Rally in grain prices could boost incomes for US farmers

Global wheat prices reached 14-year highs in the first week of March on the back of fears about serious disruptions in grain and oilseed exports from the Black Sea region due to the Russia-Ukraine conflict.

Rally in grain prices could boost incomes for US farmers
Although US farmers could potentially benefit from rallying global grain and oilseed prices, rising input prices could counteract any gains, analysts have said.
Photo: Pixabay

Global wheat prices reached 14-year highs in the first week of March on the back of fears about serious disruptions in grain and oilseed exports from the Black Sea region due to the Russia-Ukraine conflict.

In the US, the current rally of grain and oilseed prices could, however, help to support the incomes of those US farmers who produced these crops, according to David Oppedahl, an economist at the Federal Reserve Bank of Chicago.

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But, the extent of such a financial boost for farmers remained unclear, as production costs were soaring. At the same time, COVID-19-related and other support grants that had been paid to farmers by the US federal government since 2019, were falling, he said.

Speaking during a recent Federal Reserve webinar on US agriculture, Oppedah said: “While the rally of agricultural prices is helpful, inputs are higher too”.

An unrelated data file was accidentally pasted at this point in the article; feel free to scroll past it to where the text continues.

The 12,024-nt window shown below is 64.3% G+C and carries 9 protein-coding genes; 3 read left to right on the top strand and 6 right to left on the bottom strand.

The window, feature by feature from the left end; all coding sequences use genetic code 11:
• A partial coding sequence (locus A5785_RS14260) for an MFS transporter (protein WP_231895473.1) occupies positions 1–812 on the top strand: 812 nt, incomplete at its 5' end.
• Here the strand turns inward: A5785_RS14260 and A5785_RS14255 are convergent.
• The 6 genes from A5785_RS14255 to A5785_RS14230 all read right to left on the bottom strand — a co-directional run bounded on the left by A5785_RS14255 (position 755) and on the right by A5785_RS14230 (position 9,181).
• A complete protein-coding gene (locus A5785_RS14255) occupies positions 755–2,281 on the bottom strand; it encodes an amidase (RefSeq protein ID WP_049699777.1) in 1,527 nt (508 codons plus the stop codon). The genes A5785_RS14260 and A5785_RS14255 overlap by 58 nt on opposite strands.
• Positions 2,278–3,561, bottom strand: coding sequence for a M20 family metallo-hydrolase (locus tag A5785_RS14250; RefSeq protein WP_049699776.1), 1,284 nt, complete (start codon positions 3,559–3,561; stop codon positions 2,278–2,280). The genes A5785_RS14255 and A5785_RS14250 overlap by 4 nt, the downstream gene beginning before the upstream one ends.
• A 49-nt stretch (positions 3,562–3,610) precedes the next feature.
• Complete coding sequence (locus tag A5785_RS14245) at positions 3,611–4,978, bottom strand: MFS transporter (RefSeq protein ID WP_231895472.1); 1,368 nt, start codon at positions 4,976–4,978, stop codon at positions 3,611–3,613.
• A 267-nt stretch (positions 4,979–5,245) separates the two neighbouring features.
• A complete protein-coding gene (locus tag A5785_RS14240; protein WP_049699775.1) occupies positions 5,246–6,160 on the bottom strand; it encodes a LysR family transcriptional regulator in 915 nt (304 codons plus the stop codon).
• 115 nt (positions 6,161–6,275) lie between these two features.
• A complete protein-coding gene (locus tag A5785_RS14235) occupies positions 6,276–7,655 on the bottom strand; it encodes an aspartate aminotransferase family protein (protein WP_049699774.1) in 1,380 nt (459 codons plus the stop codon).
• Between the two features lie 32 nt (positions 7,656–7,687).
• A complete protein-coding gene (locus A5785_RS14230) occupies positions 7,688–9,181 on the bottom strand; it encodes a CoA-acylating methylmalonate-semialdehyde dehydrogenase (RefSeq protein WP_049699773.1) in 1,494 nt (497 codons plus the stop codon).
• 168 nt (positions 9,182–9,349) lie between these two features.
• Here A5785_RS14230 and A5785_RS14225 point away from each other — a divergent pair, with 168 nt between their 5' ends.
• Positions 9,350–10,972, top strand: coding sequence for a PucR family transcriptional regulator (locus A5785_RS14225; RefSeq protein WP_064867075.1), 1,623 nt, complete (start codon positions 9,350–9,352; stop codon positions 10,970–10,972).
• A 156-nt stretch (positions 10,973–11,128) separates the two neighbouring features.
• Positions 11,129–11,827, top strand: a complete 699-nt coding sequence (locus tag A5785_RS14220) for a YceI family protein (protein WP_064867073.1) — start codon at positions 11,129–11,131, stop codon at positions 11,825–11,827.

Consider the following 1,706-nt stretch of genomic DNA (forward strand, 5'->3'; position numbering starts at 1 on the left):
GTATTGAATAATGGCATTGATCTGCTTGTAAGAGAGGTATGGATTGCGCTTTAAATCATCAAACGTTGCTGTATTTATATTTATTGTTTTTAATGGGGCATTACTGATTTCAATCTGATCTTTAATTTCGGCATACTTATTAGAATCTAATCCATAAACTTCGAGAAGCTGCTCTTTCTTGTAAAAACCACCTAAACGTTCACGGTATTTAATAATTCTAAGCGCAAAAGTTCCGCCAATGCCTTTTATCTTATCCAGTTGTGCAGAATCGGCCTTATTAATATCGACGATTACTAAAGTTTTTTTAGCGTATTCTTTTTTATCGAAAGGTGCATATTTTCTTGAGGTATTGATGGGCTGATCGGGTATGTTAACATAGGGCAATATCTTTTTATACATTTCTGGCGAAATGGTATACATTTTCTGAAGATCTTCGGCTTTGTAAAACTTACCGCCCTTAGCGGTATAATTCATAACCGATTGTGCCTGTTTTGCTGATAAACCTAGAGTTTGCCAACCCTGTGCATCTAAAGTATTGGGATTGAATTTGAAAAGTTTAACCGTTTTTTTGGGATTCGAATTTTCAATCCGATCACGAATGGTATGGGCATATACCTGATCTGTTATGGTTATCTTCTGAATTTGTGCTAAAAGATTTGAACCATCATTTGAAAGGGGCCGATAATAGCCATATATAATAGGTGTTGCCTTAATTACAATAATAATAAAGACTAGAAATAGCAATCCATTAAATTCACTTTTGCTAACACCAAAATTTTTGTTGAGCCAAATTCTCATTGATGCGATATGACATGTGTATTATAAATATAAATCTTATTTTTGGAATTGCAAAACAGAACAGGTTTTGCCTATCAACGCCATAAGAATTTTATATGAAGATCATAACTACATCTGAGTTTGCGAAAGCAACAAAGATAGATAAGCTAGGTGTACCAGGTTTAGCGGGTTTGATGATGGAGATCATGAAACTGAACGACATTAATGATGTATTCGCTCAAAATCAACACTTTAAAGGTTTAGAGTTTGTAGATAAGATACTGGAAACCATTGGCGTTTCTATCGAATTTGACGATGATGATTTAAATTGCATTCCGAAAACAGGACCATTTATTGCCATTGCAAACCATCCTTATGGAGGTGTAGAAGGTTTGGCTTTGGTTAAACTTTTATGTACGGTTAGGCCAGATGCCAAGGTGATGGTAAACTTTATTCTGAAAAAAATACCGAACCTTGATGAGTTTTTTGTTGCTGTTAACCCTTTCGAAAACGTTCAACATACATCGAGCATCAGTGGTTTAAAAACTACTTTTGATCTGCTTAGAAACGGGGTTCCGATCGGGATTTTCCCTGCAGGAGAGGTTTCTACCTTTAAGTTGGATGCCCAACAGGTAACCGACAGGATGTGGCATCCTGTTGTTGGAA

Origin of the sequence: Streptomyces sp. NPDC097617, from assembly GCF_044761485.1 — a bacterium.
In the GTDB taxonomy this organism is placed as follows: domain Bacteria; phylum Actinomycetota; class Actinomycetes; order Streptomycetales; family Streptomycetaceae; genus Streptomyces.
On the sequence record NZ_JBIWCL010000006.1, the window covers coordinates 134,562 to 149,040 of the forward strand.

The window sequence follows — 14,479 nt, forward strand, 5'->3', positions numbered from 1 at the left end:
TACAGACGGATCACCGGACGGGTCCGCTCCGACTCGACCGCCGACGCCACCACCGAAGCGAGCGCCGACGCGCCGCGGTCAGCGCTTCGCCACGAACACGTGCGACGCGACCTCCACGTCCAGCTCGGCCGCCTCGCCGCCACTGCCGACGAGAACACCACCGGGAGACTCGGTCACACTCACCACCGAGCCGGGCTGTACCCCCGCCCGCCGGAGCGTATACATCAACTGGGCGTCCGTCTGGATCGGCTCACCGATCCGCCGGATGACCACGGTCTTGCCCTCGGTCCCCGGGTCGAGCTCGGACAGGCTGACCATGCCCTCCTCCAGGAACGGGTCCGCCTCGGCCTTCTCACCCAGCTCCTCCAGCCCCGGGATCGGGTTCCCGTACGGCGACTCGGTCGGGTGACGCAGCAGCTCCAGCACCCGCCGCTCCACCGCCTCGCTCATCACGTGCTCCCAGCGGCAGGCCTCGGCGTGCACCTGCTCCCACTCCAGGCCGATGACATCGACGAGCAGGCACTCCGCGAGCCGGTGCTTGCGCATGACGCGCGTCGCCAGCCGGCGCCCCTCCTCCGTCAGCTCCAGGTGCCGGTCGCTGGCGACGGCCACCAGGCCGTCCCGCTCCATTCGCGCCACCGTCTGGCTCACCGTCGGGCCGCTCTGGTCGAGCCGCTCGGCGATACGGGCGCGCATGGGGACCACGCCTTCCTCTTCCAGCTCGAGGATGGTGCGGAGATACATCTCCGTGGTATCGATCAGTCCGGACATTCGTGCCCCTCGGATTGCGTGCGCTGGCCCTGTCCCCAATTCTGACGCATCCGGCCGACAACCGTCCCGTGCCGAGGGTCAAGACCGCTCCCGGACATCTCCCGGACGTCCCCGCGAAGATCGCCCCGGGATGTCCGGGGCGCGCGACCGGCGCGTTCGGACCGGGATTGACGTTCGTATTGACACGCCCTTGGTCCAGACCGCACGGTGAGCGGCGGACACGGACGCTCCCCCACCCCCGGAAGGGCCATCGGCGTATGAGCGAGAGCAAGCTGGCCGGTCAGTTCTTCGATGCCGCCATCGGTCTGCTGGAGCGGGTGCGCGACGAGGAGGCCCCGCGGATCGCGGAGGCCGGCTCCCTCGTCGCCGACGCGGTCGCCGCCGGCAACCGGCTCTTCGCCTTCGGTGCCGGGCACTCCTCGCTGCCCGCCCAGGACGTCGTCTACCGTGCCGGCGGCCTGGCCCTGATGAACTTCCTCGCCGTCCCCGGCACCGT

The net farming income of US farmers was expected to reach US$113,7 billion (about R1,7 trillion) in 2022, or a 4,5% drop compared with 2021, according to the latest data released by the US Department of Agriculture (USDA).

However, these estimates were released before the start of the Russia-Ukraine conflict.
USDA data indicated that direct government payments were expected to reach US$11,7 billion (R176,6 billion) in 2022, down from an estimated US$27,1 billion (R409 billion) in 2021, US$46,6 billion (R703 billion) in 2020.

Nearly all categories of farming expenses were also expected to rise this year, with total production expenses, including fuel, fertiliser and crop chemical costs, forecasted to reach the highest levels since 2015, when adjusted for inflation, according to the USDA data.

Meanwhile, Julie Marshall, spokesperson for the World Food Programme, said in a statement that disruptions to commodity supplies from Russia and Ukraine would erode food security for millions of people, with the Middle East and North Africa especially vulnerable due to countries in these regions’ reliance on imports.

Oil and gas prices were also spiking due to the sanctions against Russia, while the cost of freight and raw materials, such as steel, had already soared due to COVID-19-related supply chain disruptions.

The statement said that the threat to global wheat supplies as a result of the Russia-Ukraine conflict had been exacerbated by a decline in the stocks of major global exporters.

Supplies in the EU, Russia, the US, Canada, Ukraine, Argentina, Australia and Kazakhstan were set to fall to a nine-year low of 57 million tons by the end of the 2021/22 season, International Grains Council (IGC) data showed.